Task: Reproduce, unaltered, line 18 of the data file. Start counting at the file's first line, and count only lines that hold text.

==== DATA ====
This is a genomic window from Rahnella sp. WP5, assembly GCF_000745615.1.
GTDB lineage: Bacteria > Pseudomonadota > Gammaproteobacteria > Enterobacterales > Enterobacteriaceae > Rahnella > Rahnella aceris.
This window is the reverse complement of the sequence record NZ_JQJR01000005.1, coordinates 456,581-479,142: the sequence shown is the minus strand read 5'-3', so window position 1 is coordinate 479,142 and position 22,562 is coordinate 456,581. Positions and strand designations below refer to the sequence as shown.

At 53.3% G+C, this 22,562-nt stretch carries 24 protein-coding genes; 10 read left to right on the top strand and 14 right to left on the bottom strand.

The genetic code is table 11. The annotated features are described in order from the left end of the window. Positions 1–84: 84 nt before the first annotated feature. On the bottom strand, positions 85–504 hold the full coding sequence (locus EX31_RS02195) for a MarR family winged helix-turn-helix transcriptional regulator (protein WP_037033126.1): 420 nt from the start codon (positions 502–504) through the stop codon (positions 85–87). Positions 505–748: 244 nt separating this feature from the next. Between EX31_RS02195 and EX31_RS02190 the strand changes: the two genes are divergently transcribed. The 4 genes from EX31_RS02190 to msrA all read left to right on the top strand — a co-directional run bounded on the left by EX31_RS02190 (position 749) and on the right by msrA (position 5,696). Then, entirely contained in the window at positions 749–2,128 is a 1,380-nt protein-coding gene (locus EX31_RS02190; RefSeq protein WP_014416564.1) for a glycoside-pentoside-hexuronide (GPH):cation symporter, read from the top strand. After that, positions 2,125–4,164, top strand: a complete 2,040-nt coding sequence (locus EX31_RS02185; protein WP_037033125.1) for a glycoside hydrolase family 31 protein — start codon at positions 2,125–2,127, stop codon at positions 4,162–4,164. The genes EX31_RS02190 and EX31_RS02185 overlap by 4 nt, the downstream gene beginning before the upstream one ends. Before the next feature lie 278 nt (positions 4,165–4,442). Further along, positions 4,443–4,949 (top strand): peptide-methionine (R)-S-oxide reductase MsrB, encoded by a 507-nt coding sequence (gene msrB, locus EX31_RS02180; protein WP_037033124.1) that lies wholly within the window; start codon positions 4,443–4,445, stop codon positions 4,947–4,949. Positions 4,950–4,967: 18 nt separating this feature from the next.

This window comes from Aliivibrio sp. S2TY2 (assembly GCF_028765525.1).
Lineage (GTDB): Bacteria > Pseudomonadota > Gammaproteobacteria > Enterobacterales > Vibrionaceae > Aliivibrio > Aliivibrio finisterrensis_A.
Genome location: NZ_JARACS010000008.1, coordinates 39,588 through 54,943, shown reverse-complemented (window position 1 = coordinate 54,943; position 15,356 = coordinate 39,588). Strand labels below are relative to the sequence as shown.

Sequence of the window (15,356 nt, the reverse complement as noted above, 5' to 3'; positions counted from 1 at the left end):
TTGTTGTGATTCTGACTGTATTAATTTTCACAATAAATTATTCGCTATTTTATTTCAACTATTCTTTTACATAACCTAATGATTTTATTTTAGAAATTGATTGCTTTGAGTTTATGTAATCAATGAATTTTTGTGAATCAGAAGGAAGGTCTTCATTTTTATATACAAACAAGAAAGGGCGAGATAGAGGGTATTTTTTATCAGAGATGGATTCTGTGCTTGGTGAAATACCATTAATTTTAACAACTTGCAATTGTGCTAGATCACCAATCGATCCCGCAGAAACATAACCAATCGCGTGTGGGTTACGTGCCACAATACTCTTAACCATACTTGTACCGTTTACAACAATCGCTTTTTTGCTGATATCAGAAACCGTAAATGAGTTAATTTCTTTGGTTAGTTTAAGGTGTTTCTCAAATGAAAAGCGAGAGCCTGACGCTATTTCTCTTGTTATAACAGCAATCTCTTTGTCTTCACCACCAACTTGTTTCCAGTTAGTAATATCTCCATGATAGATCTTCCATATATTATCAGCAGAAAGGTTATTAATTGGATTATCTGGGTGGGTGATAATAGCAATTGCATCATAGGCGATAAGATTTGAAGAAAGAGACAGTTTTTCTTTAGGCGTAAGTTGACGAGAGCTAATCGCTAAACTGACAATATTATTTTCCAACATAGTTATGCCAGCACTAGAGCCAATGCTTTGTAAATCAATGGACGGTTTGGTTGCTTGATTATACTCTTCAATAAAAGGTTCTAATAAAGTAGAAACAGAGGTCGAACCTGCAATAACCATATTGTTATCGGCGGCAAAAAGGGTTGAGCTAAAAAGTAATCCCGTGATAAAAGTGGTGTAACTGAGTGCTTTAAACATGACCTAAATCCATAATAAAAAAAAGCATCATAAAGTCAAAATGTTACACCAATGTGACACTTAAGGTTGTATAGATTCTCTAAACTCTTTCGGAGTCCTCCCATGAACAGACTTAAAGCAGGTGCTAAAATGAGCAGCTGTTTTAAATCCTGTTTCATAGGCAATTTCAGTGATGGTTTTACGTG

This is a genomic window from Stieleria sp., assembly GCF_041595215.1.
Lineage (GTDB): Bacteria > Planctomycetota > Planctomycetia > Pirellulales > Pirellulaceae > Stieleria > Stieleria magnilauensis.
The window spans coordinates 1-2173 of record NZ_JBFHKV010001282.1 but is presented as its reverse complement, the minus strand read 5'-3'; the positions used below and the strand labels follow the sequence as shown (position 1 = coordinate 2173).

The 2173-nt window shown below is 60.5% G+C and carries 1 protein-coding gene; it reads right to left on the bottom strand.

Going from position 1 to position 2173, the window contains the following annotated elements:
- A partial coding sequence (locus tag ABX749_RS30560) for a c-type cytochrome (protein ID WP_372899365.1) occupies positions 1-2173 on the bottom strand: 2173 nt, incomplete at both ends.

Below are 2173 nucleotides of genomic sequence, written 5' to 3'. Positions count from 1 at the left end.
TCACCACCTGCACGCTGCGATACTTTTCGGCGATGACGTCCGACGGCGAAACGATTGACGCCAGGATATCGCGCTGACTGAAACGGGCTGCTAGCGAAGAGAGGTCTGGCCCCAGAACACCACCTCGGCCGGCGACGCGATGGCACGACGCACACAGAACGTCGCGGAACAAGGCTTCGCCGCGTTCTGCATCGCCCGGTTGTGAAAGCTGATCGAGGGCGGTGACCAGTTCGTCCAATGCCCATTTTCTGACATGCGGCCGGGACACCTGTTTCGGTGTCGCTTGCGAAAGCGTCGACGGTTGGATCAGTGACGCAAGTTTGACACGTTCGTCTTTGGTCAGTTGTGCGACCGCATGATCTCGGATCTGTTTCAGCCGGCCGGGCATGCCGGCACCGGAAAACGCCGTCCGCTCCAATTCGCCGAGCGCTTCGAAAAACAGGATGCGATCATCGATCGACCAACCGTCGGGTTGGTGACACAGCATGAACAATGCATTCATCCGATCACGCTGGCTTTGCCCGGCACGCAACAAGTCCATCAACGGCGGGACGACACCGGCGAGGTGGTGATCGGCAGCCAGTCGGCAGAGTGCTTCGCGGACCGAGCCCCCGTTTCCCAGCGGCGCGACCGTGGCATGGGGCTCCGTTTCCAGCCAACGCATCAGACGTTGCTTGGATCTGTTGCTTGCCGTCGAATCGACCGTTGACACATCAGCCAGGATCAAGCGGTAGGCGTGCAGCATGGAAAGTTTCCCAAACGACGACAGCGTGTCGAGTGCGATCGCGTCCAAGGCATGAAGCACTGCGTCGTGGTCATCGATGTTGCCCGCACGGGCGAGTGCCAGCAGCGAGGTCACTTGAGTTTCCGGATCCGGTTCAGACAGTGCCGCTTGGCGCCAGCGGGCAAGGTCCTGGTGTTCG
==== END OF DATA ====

TCACCACCTGCACGCTGCGATACTTTTCGGCGATGACGTCCGACGGCGAAACGATTGACGCCAGGATATCGCGCTGACTGAAACGGGCTGCTAGCGAAGAGAGGTCTGGCCCCAGAACACCACCTCGGCCGGCGACGCGATGGCACGACGCACACAGAACGTCGCGGAACAAGGCTTCGCCGCGTTCTGCATCGCCCGGTTGTGAAAGCTGATCGAGGGCGGTGACCAGTTCGTCCAATGCCCATTTTCTGACATGCGGCCGGGACACCTGTTTCGGTGTCGCTTGCGAAAGCGTCGACGGTTGGATCAGTGACGCAAGTTTGACACGTTCGTCTTTGGTCAGTTGTGCGACCGCATGATCTCGGATCTGTTTCAGCCGGCCGGGCATGCCGGCACCGGAAAACGCCGTCCGCTCCAATTCGCCGAGCGCTTCGAAAAACAGGATGCGATCATCGATCGACCAACCGTCGGGTTGGTGACACAGCATGAACAATGCATTCATCCGATCACGCTGGCTTTGCCCGGCACGCAACAAGTCCATCAACGGCGGGACGACACCGGCGAGGTGGTGATCGGCAGCCAGTCGGCAGAGTGCTTCGCGGACCGAGCCCCCGTTTCCCAGCGGCGCGACCGTGGCATGGGGCTCCGTTTCCAGCCAACGCATCAGACGTTGCTTGGATCTGTTGCTTGCCGTCGAATCGACCGTTGACACATCAGCCAGGATCAAGCGGTAGGCGTGCAGCATGGAAAGTTTCCCAAACGACGACAGCGTGTCGAGTGCGATCGCGTCCAAGGCATGAAGCACTGCGTCGTGGTCATCGATGTTGCCCGCACGGGCGAGTGCCAGCAGCGAGGTCACTTGAGTTTCCGGATCCGGTTCAGACAGTGCCGCTTGGCGCCAGCGGGCAAGGTCCTGGTGTTCG